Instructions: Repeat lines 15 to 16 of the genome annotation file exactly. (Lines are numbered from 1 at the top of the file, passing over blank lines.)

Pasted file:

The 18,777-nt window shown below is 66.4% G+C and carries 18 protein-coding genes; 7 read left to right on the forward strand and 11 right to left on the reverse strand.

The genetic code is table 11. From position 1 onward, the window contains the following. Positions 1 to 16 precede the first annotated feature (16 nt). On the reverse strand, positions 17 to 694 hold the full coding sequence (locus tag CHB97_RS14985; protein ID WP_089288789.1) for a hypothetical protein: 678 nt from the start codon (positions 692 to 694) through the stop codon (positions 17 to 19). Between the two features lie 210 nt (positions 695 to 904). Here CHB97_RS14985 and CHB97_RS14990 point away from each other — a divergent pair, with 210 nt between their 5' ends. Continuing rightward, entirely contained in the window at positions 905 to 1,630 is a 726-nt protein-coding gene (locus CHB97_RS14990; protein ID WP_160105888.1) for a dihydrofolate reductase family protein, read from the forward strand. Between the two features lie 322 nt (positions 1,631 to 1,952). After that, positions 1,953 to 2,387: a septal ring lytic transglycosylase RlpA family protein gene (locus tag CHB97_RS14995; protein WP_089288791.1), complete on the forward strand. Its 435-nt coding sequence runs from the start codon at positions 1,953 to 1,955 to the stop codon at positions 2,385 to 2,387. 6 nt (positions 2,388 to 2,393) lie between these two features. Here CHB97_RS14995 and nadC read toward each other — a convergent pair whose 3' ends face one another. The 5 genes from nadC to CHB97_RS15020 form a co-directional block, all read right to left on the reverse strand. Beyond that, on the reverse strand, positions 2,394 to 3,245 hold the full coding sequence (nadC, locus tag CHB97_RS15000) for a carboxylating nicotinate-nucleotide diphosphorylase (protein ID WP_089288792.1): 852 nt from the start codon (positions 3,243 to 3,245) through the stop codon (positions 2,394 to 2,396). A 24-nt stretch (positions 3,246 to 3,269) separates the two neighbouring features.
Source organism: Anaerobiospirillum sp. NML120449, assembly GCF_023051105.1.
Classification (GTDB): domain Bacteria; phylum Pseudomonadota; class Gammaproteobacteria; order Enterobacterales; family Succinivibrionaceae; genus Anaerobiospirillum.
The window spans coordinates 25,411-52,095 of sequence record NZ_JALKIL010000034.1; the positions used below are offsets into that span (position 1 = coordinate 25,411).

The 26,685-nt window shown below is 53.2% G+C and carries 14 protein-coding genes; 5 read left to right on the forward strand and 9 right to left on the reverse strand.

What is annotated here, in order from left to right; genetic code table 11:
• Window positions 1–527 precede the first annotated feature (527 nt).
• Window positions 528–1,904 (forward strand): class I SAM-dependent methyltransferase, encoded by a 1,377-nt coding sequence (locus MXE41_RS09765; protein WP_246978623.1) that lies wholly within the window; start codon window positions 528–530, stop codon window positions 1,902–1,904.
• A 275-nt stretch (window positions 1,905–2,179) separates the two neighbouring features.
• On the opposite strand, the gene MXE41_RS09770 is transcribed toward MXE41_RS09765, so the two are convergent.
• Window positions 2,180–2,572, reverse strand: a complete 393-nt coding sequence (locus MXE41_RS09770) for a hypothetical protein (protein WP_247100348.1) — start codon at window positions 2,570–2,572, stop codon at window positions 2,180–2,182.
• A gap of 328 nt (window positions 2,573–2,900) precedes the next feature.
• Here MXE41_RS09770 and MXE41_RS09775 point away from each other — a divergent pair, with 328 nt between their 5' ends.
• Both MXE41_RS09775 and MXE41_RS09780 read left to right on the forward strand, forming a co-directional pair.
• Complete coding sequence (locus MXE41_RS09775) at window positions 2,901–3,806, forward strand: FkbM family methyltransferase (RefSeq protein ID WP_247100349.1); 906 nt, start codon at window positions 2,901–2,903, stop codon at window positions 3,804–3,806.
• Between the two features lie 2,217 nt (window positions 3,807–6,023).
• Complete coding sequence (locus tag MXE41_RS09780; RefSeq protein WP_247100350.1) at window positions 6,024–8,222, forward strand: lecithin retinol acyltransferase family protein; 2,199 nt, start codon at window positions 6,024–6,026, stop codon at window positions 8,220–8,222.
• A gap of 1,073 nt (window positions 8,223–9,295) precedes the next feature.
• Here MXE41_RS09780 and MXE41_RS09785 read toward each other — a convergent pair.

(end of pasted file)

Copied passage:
• Both MXE41_RS09775 and MXE41_RS09780 read left to right on the forward strand, forming a co-directional pair.
• Complete coding sequence (locus MXE41_RS09775) at window positions 2,901–3,806, forward strand: FkbM family methyltransferase (RefSeq protein ID WP_247100349.1); 906 nt, start codon at window positions 2,901–2,903, stop codon at window positions 3,804–3,806.